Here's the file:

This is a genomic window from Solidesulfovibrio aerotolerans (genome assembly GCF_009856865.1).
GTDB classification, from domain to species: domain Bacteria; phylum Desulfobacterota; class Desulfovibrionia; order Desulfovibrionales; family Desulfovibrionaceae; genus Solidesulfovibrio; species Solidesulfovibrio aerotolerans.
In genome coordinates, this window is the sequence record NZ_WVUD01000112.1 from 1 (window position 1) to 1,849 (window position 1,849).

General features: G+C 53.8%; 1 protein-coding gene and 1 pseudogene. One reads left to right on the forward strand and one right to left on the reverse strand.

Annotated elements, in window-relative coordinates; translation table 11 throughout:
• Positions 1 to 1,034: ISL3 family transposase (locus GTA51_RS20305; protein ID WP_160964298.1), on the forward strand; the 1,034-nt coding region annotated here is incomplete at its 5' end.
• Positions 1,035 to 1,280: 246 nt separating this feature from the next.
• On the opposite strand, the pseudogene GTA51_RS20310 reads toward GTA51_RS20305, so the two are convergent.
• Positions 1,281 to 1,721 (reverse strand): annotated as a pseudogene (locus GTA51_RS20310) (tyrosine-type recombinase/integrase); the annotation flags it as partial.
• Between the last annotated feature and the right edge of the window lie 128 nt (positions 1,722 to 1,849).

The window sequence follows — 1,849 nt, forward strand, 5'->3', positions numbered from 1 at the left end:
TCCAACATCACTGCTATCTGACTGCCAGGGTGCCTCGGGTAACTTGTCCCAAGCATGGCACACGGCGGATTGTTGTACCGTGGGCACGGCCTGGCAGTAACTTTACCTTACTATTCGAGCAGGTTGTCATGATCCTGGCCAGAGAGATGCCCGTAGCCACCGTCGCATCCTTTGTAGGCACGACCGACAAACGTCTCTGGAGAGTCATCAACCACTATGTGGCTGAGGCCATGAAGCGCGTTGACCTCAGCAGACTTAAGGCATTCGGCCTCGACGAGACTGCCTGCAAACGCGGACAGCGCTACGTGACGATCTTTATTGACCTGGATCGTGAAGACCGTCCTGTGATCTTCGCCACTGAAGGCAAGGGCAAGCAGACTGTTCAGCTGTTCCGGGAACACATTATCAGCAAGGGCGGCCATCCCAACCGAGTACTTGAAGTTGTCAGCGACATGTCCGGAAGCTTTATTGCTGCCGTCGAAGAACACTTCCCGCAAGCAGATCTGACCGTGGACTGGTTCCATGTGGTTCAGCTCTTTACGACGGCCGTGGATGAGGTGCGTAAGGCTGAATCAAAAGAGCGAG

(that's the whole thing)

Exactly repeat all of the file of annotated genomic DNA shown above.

This is a genomic window from Solidesulfovibrio aerotolerans (genome assembly GCF_009856865.1).
GTDB classification, from domain to species: domain Bacteria; phylum Desulfobacterota; class Desulfovibrionia; order Desulfovibrionales; family Desulfovibrionaceae; genus Solidesulfovibrio; species Solidesulfovibrio aerotolerans.
In genome coordinates, this window is the sequence record NZ_WVUD01000112.1 from 1 (window position 1) to 1,849 (window position 1,849).

General features: G+C 53.8%; 1 protein-coding gene and 1 pseudogene. One reads left to right on the forward strand and one right to left on the reverse strand.

Annotated elements, in window-relative coordinates; translation table 11 throughout:
• Positions 1 to 1,034: ISL3 family transposase (locus GTA51_RS20305; protein ID WP_160964298.1), on the forward strand; the 1,034-nt coding region annotated here is incomplete at its 5' end.
• Positions 1,035 to 1,280: 246 nt separating this feature from the next.
• On the opposite strand, the pseudogene GTA51_RS20310 reads toward GTA51_RS20305, so the two are convergent.
• Positions 1,281 to 1,721 (reverse strand): annotated as a pseudogene (locus GTA51_RS20310) (tyrosine-type recombinase/integrase); the annotation flags it as partial.
• Between the last annotated feature and the right edge of the window lie 128 nt (positions 1,722 to 1,849).

The window sequence follows — 1,849 nt, forward strand, 5'->3', positions numbered from 1 at the left end:
TCCAACATCACTGCTATCTGACTGCCAGGGTGCCTCGGGTAACTTGTCCCAAGCATGGCACACGGCGGATTGTTGTACCGTGGGCACGGCCTGGCAGTAACTTTACCTTACTATTCGAGCAGGTTGTCATGATCCTGGCCAGAGAGATGCCCGTAGCCACCGTCGCATCCTTTGTAGGCACGACCGACAAACGTCTCTGGAGAGTCATCAACCACTATGTGGCTGAGGCCATGAAGCGCGTTGACCTCAGCAGACTTAAGGCATTCGGCCTCGACGAGACTGCCTGCAAACGCGGACAGCGCTACGTGACGATCTTTATTGACCTGGATCGTGAAGACCGTCCTGTGATCTTCGCCACTGAAGGCAAGGGCAAGCAGACTGTTCAGCTGTTCCGGGAACACATTATCAGCAAGGGCGGCCATCCCAACCGAGTACTTGAAGTTGTCAGCGACATGTCCGGAAGCTTTATTGCTGCCGTCGAAGAACACTTCCCGCAAGCAGATCTGACCGTGGACTGGTTCCATGTGGTTCAGCTCTTTACGACGGCCGTGGATGAGGTGCGTAAGGCTGAATCAAAAGAGCGAG